J:  You have to go beyond that to the DNA and the ocean.
AS:  So do dolphins breast feed?
J:  Yes [and ] the mother [must propel the new born to the surface for its first breath.

Conclusion

AS: What do you feel have been some of your greatest discoveries about dolphins?
J: They are compassionate.  They like us, [humans].  They like being with us.  They get sexually excited in our presence.  And they [have] never hurt anybody.
AS: There are a lot of stories about saving people from drowning,
J:  A friend of mine was swimming at a beach on a little island off the coast of Georgia, and this dolphin came along  and pushed him back to shore three times,  So he went up the beach to talk to a local fisherman and he said, " well, we have hammerhead sharks out there."
AS: There does seem to be a long history of dolphins helping out humans.
J:  Aristotle told a story of a boy and dolphin making friends and when the boy drowned, the dolphin committed suicide.
   In Coconut Grove we had 8 dolphins in captivity.  One day I just decided to let them all go and 5 of them committed suicide the next day, by not breathing.  So we quickly had to let the last 3 go before they could commit suicide.  One was an old  bottle nose and there ware two young ones,  We knew the old one would take care of the young ones.  When we let them go in a lap basin, the young ones kept jumping up and the old one kept keeping down,  Finally, he took them out to sea.
AS: So they didn't want to leave their captivity.
J:  That's right.  We went out in Biscayne Bay and put a long net around 30   dolphins. Just before we closed the net all of them left except 6.
AS:  So they were your volunteers!   But Kutera, what do you have to say about the captivity of dolphins?
K: Most of my time with dolphins has been spent swimming with the wild ones rather than captive dolphins. But maybe we need them to teach  people that these are mammals, not fish and to teach our children that these are highly intelligent beings.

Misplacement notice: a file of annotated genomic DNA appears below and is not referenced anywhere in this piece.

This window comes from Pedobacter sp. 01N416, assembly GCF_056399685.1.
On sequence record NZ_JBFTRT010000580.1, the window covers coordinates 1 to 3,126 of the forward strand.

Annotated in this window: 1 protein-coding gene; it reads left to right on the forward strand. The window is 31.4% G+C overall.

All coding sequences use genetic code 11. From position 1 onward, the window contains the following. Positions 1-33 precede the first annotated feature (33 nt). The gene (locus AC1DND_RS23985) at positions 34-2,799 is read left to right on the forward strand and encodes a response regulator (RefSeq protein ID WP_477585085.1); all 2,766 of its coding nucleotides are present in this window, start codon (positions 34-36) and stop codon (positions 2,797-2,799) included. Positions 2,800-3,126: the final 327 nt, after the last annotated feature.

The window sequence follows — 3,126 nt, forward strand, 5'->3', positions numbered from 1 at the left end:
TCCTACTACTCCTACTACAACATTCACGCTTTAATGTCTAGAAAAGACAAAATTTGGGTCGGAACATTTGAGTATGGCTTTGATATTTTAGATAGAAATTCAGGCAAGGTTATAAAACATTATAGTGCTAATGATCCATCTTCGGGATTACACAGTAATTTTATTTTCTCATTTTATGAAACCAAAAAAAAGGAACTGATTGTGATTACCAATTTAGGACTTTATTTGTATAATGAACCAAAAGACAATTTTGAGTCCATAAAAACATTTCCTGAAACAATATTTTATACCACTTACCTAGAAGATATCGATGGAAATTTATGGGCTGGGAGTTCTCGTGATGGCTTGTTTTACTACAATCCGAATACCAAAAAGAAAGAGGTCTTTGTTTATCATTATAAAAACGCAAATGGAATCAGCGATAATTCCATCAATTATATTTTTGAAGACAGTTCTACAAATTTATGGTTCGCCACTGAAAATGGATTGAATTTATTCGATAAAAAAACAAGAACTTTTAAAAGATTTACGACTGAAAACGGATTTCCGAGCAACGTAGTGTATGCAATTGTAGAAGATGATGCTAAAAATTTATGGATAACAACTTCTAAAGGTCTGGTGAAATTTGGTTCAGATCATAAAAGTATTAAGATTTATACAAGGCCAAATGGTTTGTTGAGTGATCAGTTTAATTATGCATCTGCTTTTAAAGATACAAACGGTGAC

AS:  [What can you tell me about being with these creatures in the wild]
K:  For me its always a great privilege to swim with dolphins and whales.  The first time I got interested in dolphins was many years ago I was on  a sailing boat.  And we saw two bottle nose dolphins coming towards us, I was so excited. And I just wanted to be with them that I didn't care at all and jumped over board, but because it was a sailing boat it kept going.  As soon as I was in the water I realized what a stupid thing I did, but these two dolphins came up and circles me the whole time It was a wonderful experience.  As soon as the boat sighted me and turned around to pick me up, they left.
K: What whales and dolphins have brought into my life and the life of my husband, Raphael,  is great music,  Most of our music contains songs of whales and dolphins, especially our last one, "The Calling."  John also narrates on that album.  It  is dedicated to The Cetacean Nation and it speaks about the great minds in the waters.
K: There is something else I think people should know.  Dolphins have a great healing capacity.  There have been studies done with autistic children in Florida at a dolphin research center. It seems they are having great improvement  due to their interaction with dolphins.
J:  When Per Scholander brought autistic children to a tank I had of dolphins in Coconut Grove.  He said it made his children come out of their autism as soon as they got near the dolphins.
AS:  Permanently?
J:  [No].Just when they were around the dolphins.
K:   Another researcher in England, Horis Dobbs studied dolphins and people with very deep depression.  He found out that if people, who have never seen a dolphin or had contact with a dolphin, but did a meditation with the sounds of the dolphins it helped lift depression faster than any medication.

AS: In closing what do you want to tell people the most about cetaceans?
J: Get acquainted. Swim with them.  Work with them and have fun with them. The more young people that get acquainted with them, will be how we will solve the communication problem.